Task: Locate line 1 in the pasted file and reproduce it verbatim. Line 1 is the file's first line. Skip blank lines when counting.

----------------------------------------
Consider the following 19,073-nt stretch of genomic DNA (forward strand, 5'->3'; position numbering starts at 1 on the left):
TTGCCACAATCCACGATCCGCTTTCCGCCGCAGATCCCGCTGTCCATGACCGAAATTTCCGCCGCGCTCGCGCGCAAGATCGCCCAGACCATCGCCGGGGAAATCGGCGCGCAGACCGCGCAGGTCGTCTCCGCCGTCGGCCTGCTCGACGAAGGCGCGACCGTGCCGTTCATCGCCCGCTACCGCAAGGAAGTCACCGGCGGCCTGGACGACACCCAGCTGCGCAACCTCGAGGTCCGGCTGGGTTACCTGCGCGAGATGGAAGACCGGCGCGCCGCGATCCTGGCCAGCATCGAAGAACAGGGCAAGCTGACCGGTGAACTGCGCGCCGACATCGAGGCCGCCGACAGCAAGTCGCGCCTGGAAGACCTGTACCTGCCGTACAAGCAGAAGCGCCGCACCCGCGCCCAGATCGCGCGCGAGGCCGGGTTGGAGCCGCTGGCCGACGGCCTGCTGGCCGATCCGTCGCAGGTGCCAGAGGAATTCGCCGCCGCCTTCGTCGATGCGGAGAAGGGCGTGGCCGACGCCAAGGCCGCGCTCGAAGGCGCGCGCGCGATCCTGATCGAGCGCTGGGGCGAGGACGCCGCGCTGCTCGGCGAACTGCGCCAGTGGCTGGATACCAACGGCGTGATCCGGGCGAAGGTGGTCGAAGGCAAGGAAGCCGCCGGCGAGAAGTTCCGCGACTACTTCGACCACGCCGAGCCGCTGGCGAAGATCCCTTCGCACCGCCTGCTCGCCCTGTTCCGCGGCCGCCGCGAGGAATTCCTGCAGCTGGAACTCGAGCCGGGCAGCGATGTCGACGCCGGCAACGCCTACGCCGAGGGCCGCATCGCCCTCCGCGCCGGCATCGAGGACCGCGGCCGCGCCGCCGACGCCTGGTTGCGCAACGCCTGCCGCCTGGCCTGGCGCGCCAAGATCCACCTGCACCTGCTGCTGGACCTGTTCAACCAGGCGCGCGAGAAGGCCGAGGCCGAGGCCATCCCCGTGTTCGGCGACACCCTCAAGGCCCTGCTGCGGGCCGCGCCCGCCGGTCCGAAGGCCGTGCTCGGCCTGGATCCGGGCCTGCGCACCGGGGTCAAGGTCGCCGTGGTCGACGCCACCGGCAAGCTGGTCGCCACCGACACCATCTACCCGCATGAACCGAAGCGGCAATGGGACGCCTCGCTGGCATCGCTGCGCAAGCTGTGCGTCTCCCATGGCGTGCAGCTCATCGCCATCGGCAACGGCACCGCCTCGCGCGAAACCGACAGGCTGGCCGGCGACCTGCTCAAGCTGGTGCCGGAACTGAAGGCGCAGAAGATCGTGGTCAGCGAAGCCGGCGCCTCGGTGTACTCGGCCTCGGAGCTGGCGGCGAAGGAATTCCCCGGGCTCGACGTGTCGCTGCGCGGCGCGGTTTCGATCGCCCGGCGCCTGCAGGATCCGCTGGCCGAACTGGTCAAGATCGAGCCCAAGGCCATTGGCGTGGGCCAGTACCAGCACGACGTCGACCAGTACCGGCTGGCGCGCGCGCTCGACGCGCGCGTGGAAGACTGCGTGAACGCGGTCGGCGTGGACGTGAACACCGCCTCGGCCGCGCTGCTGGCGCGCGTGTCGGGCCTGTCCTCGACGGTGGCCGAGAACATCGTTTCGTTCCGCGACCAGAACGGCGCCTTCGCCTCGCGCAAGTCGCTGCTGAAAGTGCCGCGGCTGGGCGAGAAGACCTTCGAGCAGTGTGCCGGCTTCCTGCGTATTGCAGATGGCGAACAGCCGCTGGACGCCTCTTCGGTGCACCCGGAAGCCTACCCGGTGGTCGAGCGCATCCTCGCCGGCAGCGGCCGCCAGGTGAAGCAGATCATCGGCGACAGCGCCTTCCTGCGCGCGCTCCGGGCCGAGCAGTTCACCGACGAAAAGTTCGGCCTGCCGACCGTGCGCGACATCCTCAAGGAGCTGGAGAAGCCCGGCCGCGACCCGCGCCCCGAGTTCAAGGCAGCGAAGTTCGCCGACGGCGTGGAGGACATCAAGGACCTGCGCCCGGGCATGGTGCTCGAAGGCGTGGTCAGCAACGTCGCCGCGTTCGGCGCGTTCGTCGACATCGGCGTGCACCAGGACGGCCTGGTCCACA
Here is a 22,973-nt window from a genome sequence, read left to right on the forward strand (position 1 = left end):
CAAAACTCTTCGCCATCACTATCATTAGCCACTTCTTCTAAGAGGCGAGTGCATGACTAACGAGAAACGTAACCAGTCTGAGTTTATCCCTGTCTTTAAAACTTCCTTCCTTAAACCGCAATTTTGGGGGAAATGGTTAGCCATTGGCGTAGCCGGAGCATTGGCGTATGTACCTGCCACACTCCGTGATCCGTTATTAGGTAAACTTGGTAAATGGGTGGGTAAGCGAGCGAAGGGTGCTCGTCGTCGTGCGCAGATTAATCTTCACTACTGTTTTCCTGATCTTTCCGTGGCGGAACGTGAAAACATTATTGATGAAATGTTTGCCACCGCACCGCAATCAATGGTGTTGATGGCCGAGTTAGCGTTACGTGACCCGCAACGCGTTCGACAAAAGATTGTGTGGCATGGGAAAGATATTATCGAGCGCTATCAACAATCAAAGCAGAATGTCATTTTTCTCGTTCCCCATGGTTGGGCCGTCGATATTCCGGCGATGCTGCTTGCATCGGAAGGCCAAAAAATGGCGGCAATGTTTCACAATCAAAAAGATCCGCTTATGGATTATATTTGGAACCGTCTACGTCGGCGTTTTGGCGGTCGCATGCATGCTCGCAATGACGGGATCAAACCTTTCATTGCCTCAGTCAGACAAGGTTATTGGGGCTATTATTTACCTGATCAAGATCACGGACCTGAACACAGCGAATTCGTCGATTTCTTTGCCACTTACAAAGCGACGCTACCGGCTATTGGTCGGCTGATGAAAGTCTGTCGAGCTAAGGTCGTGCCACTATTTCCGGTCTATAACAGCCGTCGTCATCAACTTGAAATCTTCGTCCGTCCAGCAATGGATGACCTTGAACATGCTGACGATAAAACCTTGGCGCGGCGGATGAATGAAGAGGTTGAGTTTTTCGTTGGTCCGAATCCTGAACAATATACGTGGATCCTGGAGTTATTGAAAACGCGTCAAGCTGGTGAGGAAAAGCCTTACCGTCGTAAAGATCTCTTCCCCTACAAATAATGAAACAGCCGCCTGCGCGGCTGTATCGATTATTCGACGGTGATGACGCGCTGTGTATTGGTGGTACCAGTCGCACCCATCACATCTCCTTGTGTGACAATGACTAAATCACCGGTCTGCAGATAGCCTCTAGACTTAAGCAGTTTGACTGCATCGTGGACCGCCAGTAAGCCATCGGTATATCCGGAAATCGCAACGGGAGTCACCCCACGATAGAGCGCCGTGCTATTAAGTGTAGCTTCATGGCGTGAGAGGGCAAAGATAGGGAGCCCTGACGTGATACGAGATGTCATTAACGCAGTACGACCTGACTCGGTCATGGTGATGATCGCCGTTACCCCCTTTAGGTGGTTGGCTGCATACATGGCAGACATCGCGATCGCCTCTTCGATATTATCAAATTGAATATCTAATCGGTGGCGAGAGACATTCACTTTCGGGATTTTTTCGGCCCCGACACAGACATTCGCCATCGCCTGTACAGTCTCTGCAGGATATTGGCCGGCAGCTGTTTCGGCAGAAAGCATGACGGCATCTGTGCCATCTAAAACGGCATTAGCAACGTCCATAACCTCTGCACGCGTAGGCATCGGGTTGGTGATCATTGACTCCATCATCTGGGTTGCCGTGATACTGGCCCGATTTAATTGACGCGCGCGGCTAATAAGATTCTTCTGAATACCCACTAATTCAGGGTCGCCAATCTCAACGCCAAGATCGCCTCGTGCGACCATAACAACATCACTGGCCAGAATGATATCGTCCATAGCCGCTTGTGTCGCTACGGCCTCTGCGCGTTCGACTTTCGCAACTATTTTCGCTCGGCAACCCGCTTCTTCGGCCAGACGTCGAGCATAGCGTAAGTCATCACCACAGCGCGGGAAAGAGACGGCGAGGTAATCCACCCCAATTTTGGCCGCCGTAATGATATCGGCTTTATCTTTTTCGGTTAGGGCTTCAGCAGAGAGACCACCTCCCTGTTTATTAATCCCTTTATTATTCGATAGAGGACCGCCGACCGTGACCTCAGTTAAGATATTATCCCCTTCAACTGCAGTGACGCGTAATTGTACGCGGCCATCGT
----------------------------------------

Consider the following 19,073-nt stretch of genomic DNA (forward strand, 5'->3'; position numbering starts at 1 on the left):